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Personal Motivation & Professional Relevance, Part 3

Staying relevant is your other full-time job…

Rich Drinon Leadership Communication

SDS presentation-creationProfessional Relevance       

Staying relevant in this day and age has become a full-time job.  Because technology is constantly evolving and it touches every area of your life it is essential that you learn to think and act in new ways in several arenas.  And, as a leader, it’s important for you to stay relevant in relation to your position.

Know Your Self

By participating in this series you’ve probably learned many important things about yourself.  What you know about self gives you a good frame of reference from which to plan, act and improve.  Some of the key areas of self-knowledge forming that frame of reference are:

Personality & Preferences

Knowing your behavioral style and which things come easily for your or which take more effort gives you an idea of where to best focus your talent or self-improvement energies.

History: Past, Present & Future

What have…

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Personal Motivation & Professional Relevance, Part 2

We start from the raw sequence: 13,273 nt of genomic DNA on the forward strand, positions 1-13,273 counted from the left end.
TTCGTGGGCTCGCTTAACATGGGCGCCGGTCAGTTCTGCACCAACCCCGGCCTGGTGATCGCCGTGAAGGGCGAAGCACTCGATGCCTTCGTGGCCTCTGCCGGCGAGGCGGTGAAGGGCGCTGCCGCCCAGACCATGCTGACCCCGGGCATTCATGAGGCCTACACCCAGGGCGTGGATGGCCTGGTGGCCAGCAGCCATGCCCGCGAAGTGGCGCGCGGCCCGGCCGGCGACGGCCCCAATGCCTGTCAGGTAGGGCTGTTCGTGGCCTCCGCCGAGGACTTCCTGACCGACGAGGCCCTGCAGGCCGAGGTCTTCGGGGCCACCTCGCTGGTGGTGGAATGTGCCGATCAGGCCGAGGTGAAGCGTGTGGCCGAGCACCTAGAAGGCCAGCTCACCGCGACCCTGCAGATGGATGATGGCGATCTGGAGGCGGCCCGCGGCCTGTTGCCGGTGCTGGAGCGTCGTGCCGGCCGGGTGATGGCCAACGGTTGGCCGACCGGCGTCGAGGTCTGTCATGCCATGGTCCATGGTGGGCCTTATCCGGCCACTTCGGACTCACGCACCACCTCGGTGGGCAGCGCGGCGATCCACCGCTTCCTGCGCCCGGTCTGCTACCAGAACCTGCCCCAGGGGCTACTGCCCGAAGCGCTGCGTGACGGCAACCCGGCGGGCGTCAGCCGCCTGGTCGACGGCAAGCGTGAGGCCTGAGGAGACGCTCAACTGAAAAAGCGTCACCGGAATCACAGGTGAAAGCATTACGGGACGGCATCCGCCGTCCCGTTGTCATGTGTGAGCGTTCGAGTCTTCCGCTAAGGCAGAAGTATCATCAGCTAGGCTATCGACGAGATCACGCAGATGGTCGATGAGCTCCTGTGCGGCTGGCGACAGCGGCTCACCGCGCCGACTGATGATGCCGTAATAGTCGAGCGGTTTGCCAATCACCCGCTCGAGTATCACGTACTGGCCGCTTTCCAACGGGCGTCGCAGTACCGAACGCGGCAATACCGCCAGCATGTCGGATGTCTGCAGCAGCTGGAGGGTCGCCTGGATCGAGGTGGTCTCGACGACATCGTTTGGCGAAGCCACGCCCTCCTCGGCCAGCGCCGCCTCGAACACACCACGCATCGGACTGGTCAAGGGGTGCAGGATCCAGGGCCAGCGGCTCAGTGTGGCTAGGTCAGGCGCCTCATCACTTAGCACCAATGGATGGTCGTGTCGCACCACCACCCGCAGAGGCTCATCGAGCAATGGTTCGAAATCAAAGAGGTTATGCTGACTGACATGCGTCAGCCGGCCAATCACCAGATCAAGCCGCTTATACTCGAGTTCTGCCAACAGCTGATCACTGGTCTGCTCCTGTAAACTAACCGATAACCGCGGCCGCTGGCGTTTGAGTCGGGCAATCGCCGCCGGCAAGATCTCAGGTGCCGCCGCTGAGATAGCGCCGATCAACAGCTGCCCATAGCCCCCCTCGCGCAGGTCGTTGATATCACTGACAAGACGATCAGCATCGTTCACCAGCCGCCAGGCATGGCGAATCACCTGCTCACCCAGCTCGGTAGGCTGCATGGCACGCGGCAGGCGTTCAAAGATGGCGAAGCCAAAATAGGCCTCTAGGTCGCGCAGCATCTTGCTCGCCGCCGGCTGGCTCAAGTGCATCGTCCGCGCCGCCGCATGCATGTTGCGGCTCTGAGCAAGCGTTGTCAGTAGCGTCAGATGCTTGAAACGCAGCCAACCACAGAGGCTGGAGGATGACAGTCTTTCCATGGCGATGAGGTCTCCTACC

Turn your verbal skills inward…

Rich Drinon Leadership Communication

SDS presentation-creationDeveloping Your Internal Coach

You’ve coached others to success through careful instruction, correction and positive affirmation.  Now it’s time for you to turn that approach inward.  You’ve helped others see themselves in new and favorable light.  Now it’s time for you to become your own coach and do likewise – for you!  Some key levels of self coaching are:

  • Results
  • Behaviors
  • Attitudes
  • Self Coaching

Results

Right now there are areas in your life where you are pleased with the results – and areas in which you are not.  Those results could include achieving goals in the workplace, having a better home life or making friends with others.

Behaviors

In the same way an athlete’s performance on the field determines his or her results on a consistent basis, so does your behavior dictate the results you achieve.  You’ve heard the saying, “If you always do what you’ve always done, you’ll always…

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Personal Motivation & Professional Relevance, Part 1

What you say to others is important. What you say to yourself is equally so.

Rich Drinon Leadership Communication